To assess whether routine induction of labor at 38 or 39 weeks in women with chronic hypertension is associated with the risk of superimposed preeclampsia or cesarean delivery.
We conducted a retrospective population-based study of women with chronic hypertension who had a singleton hospital birth at 38 0/7 weeks of gestation of gestation in Ontario, Canada, between 2012 and 2016. Women who underwent induction of labor at 38 0/7 to 38 6/7 weeks of gestation for chronic hypertension (n=281) were compared with those who were managed expectantly during that week and remained undelivered at 39 0/7 weeks of gestation (n=1,606). Separately, women who underwent induction of labor at 39 0/7 to 39 6/7 weeks of gestation for chronic hypertension (n=259) were compared with women who remained undelivered at 40 0/7 weeks of gestation (n=801).
Of 534,529 women gave birth during the study period, 6,054 (1.1%) had chronic hypertension and 2,420 met the inclusion criteria. Women managed expectantly at 38 or 39 weeks of gestation were at risk of new-onset superimposed preeclampsia (19.2% [308/1,606] and 19.0% [152/801], respectively) and eclampsia (0.6% [10/1,606] and 0.7% [6/801], respectively), and more than half underwent induction of labor later in gestation (56.8% and 57.8%, respectively). The risk of cesarean delivery in the induction groups was lower (38 weeks of gestation) or similar (39 weeks of gestation) to that observed in women managed expectantly at the corresponding weeks (38 weeks of gestation: 17.1% vs 24.0%, adjusted relative risk 0.74 [95% CI 0.57–0.95]; 39 weeks of gestation: 20.1% vs 26.0%, adjusted relative risk 0.90 [95% CI 0.69–1.17]).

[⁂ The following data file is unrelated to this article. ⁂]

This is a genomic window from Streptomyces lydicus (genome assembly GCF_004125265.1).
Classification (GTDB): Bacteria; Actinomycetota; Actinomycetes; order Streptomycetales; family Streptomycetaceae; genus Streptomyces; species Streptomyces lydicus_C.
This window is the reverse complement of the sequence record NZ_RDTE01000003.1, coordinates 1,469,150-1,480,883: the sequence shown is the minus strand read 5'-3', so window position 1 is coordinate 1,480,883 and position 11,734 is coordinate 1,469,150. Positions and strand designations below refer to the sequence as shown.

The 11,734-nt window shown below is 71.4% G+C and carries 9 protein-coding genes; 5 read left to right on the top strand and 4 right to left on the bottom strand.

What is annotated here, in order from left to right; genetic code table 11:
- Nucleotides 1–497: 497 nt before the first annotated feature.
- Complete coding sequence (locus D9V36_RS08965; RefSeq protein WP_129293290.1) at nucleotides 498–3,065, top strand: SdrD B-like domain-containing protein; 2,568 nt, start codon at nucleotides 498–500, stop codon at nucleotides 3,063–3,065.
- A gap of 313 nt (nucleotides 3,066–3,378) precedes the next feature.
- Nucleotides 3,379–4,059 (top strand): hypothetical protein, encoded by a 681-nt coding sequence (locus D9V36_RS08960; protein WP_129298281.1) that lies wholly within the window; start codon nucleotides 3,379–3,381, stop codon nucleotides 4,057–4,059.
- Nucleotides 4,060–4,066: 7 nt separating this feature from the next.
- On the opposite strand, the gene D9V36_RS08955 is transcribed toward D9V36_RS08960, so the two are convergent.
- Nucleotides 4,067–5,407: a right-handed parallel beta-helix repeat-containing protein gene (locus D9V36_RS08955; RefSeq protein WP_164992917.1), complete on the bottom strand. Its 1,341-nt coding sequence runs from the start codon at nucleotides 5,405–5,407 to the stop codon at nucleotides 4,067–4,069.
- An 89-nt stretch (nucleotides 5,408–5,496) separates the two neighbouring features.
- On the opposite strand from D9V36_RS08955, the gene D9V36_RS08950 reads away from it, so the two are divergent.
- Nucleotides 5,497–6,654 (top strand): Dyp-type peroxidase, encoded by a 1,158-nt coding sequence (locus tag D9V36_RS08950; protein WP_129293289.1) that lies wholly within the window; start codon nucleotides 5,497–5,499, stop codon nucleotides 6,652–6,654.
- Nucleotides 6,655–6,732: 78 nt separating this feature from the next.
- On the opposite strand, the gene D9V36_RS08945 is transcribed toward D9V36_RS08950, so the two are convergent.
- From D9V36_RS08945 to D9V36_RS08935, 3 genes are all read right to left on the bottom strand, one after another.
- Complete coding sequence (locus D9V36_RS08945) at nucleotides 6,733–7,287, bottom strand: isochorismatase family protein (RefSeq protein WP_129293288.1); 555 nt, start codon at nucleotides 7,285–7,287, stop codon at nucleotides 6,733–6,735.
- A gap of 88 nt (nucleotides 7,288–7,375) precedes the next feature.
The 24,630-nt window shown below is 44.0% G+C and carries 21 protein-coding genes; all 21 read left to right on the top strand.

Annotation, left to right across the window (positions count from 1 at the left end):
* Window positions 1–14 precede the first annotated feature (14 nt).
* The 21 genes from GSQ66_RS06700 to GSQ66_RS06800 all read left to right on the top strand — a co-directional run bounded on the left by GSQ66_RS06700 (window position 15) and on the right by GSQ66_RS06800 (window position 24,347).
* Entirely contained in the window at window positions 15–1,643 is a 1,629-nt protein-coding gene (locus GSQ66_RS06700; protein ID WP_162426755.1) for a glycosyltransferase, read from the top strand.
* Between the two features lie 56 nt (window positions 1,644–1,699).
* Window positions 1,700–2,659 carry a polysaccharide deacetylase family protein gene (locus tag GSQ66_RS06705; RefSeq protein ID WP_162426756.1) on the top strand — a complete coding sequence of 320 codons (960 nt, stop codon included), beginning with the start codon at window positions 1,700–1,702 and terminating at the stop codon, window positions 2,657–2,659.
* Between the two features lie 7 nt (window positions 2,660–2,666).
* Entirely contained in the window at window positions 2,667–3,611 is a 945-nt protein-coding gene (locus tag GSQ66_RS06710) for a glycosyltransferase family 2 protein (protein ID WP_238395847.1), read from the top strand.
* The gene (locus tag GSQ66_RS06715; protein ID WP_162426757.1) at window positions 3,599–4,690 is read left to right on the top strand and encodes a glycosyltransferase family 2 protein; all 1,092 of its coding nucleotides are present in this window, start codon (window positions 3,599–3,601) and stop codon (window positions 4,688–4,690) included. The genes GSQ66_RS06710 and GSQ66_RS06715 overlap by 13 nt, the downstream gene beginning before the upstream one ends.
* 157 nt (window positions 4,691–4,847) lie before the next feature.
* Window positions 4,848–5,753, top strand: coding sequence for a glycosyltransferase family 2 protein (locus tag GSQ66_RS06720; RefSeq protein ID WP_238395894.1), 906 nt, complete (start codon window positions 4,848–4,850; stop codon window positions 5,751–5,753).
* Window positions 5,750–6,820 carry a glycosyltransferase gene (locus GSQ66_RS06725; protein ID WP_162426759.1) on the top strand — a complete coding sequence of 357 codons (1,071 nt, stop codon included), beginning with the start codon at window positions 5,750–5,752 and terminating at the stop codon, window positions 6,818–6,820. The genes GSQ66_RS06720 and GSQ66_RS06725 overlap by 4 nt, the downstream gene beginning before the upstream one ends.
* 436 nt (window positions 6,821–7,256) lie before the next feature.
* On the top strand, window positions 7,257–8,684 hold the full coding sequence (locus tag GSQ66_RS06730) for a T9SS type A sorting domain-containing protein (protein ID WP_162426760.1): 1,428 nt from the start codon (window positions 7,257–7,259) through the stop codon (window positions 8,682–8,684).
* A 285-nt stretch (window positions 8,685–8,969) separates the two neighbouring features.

Our findings suggest that in women with isolated chronic hypertension, induction of labor at 38 or 39 weeks of gestation may prevent severe hypertensive complications without increasing the risk of cesarean delivery.